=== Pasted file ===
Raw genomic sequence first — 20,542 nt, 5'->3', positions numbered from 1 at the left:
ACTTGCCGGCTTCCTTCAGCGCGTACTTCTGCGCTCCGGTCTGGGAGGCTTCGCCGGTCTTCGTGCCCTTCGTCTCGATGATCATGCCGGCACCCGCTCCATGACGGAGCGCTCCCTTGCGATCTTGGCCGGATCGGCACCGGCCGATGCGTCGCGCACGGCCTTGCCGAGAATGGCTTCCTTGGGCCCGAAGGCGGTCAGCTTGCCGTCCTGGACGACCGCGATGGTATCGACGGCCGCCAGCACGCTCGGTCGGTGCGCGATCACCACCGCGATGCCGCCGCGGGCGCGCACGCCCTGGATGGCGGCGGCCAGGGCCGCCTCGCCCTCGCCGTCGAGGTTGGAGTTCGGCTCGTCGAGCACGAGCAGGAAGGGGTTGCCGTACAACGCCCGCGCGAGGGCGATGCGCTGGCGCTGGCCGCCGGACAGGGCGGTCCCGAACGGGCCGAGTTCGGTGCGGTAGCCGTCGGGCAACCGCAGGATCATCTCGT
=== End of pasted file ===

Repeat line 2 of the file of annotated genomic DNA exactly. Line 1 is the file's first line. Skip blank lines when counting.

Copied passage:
ACTTGCCGGCTTCCTTCAGCGCGTACTTCTGCGCTCCGGTCTGGGAGGCTTCGCCGGTCTTCGTGCCCTTCGTCTCGATGATCATGCCGGCACCCGCTCCATGACGGAGCGCTCCCTTGCGATCTTGGCCGGATCGGCACCGGCCGATGCGTCGCGCACGGCCTTGCCGAGAATGGCTTCCTTGGGCCCGAAGGCGGTCAGCTTGCCGTCCTGGACGACCGCGATGGTATCGACGGCCGCCAGCACGCTCGGTCGGTGCGCGATCACCACCGCGATGCCGCCGCGGGCGCGCACGCCCTGGATGGCGGCGGCCAGGGCCGCCTCGCCCTCGCCGTCGAGGTTGGAGTTCGGCTCGTCGAGCACGAGCAGGAAGGGGTTGCCGTACAACGCCCGCGCGAGGGCGATGCGCTGGCGCTGGCCGCCGGACAGGGCGGTCCCGAACGGGCCGAGTTCGGTGCGGTAGCCGTCGGGCAACCGCAGGATCATCTCGT